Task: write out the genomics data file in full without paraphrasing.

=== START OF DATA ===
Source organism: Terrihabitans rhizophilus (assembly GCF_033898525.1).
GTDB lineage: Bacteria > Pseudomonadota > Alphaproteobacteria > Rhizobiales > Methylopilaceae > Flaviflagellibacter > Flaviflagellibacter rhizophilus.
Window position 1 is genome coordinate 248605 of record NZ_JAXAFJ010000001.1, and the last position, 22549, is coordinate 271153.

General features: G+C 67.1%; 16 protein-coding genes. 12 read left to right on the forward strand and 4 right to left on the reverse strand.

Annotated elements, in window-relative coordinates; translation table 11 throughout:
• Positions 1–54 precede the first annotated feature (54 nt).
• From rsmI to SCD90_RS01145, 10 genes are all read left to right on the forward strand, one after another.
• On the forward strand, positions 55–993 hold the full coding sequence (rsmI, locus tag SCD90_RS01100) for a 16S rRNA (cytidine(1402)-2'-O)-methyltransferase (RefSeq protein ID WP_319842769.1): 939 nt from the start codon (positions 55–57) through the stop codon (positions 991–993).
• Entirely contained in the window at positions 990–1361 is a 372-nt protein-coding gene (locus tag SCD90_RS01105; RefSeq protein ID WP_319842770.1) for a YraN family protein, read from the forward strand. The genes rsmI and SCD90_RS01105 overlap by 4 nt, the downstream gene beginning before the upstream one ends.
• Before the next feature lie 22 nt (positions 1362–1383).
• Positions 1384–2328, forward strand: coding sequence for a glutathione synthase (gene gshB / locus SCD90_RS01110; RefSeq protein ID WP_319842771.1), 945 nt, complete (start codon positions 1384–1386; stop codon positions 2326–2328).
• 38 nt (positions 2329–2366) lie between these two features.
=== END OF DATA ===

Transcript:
Source organism: Terrihabitans rhizophilus (assembly GCF_033898525.1).
GTDB lineage: Bacteria > Pseudomonadota > Alphaproteobacteria > Rhizobiales > Methylopilaceae > Flaviflagellibacter > Flaviflagellibacter rhizophilus.
Window position 1 is genome coordinate 248605 of record NZ_JAXAFJ010000001.1, and the last position, 22549, is coordinate 271153.

General features: G+C 67.1%; 16 protein-coding genes. 12 read left to right on the forward strand and 4 right to left on the reverse strand.

Annotated elements, in window-relative coordinates; translation table 11 throughout:
• Positions 1–54 precede the first annotated feature (54 nt).
• From rsmI to SCD90_RS01145, 10 genes are all read left to right on the forward strand, one after another.
• On the forward strand, positions 55–993 hold the full coding sequence (rsmI, locus tag SCD90_RS01100) for a 16S rRNA (cytidine(1402)-2'-O)-methyltransferase (RefSeq protein ID WP_319842769.1): 939 nt from the start codon (positions 55–57) through the stop codon (positions 991–993).
• Entirely contained in the window at positions 990–1361 is a 372-nt protein-coding gene (locus tag SCD90_RS01105; RefSeq protein ID WP_319842770.1) for a YraN family protein, read from the forward strand. The genes rsmI and SCD90_RS01105 overlap by 4 nt, the downstream gene beginning before the upstream one ends.
• Before the next feature lie 22 nt (positions 1362–1383).
• Positions 1384–2328, forward strand: coding sequence for a glutathione synthase (gene gshB / locus SCD90_RS01110; RefSeq protein ID WP_319842771.1), 945 nt, complete (start codon positions 1384–1386; stop codon positions 2326–2328).
• 38 nt (positions 2329–2366) lie between these two features.